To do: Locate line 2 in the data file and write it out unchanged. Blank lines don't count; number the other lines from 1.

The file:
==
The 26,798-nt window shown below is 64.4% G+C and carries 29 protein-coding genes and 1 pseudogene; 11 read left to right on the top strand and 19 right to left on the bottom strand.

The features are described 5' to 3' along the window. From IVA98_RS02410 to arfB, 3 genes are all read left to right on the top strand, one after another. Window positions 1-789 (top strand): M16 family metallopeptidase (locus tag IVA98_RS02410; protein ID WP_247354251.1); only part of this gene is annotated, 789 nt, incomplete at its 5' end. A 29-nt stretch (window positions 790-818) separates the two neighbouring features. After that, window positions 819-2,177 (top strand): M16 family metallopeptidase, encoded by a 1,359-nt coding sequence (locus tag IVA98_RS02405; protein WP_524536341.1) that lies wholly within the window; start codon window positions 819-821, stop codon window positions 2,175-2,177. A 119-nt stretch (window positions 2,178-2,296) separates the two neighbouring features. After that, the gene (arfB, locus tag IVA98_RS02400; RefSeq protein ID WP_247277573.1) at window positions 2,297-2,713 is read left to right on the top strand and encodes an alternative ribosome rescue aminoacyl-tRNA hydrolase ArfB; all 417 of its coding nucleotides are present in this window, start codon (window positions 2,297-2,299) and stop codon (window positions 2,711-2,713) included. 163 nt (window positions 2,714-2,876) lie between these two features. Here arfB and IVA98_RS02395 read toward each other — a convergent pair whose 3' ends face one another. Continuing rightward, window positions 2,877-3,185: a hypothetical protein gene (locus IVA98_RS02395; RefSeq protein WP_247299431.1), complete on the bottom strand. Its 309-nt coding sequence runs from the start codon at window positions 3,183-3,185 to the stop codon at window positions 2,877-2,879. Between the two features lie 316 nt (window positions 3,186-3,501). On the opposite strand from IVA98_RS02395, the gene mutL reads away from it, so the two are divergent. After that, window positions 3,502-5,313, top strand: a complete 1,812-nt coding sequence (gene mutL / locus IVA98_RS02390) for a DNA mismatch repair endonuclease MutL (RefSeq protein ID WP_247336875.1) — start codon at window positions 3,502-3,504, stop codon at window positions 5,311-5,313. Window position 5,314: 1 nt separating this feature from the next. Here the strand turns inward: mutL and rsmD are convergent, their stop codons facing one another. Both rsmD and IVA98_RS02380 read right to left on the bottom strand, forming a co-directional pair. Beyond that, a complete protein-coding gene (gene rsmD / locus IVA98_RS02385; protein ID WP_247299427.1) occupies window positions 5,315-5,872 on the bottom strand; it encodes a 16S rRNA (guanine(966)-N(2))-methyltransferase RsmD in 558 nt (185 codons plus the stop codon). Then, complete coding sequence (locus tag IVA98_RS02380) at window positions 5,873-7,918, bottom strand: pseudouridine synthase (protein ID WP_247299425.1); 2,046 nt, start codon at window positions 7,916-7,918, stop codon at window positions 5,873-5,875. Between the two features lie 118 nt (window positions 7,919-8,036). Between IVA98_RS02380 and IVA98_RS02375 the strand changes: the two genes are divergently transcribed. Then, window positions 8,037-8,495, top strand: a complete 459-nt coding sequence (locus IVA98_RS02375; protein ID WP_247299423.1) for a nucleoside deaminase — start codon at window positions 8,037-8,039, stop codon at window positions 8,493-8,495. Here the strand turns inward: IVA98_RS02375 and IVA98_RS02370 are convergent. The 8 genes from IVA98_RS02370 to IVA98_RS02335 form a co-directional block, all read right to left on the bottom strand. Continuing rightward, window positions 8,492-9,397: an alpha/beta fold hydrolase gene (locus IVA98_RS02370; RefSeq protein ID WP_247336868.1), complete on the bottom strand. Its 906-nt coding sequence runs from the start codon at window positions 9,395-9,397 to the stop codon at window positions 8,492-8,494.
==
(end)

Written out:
The features are described 5' to 3' along the window. From IVA98_RS02410 to arfB, 3 genes are all read left to right on the top strand, one after another. Window positions 1-789 (top strand): M16 family metallopeptidase (locus tag IVA98_RS02410; protein ID WP_247354251.1); only part of this gene is annotated, 789 nt, incomplete at its 5' end. A 29-nt stretch (window positions 790-818) separates the two neighbouring features. After that, window positions 819-2,177 (top strand): M16 family metallopeptidase, encoded by a 1,359-nt coding sequence (locus tag IVA98_RS02405; protein WP_524536341.1) that lies wholly within the window; start codon window positions 819-821, stop codon window positions 2,175-2,177. A 119-nt stretch (window positions 2,178-2,296) separates the two neighbouring features. After that, the gene (arfB, locus tag IVA98_RS02400; RefSeq protein ID WP_247277573.1) at window positions 2,297-2,713 is read left to right on the top strand and encodes an alternative ribosome rescue aminoacyl-tRNA hydrolase ArfB; all 417 of its coding nucleotides are present in this window, start codon (window positions 2,297-2,299) and stop codon (window positions 2,711-2,713) included. 163 nt (window positions 2,714-2,876) lie between these two features. Here arfB and IVA98_RS02395 read toward each other — a convergent pair whose 3' ends face one another. Continuing rightward, window positions 2,877-3,185: a hypothetical protein gene (locus IVA98_RS02395; RefSeq protein WP_247299431.1), complete on the bottom strand. Its 309-nt coding sequence runs from the start codon at window positions 3,183-3,185 to the stop codon at window positions 2,877-2,879. Between the two features lie 316 nt (window positions 3,186-3,501). On the opposite strand from IVA98_RS02395, the gene mutL reads away from it, so the two are divergent. After that, window positions 3,502-5,313, top strand: a complete 1,812-nt coding sequence (gene mutL / locus IVA98_RS02390) for a DNA mismatch repair endonuclease MutL (RefSeq protein ID WP_247336875.1) — start codon at window positions 3,502-3,504, stop codon at window positions 5,311-5,313. Window position 5,314: 1 nt separating this feature from the next. Here the strand turns inward: mutL and rsmD are convergent, their stop codons facing one another. Both rsmD and IVA98_RS02380 read right to left on the bottom strand, forming a co-directional pair. Beyond that, a complete protein-coding gene (gene rsmD / locus IVA98_RS02385; protein ID WP_247299427.1) occupies window positions 5,315-5,872 on the bottom strand; it encodes a 16S rRNA (guanine(966)-N(2))-methyltransferase RsmD in 558 nt (185 codons plus the stop codon). Then, complete coding sequence (locus tag IVA98_RS02380) at window positions 5,873-7,918, bottom strand: pseudouridine synthase (protein ID WP_247299425.1); 2,046 nt, start codon at window positions 7,916-7,918, stop codon at window positions 5,873-5,875. Between the two features lie 118 nt (window positions 7,919-8,036). Between IVA98_RS02380 and IVA98_RS02375 the strand changes: the two genes are divergently transcribed. Then, window positions 8,037-8,495, top strand: a complete 459-nt coding sequence (locus IVA98_RS02375; protein ID WP_247299423.1) for a nucleoside deaminase — start codon at window positions 8,037-8,039, stop codon at window positions 8,493-8,495. Here the strand turns inward: IVA98_RS02375 and IVA98_RS02370 are convergent. The 8 genes from IVA98_RS02370 to IVA98_RS02335 form a co-directional block, all read right to left on the bottom strand. Continuing rightward, window positions 8,492-9,397: an alpha/beta fold hydrolase gene (locus IVA98_RS02370; RefSeq protein ID WP_247336868.1), complete on the bottom strand. Its 906-nt coding sequence runs from the start codon at window positions 9,395-9,397 to the stop codon at window positions 8,492-8,494.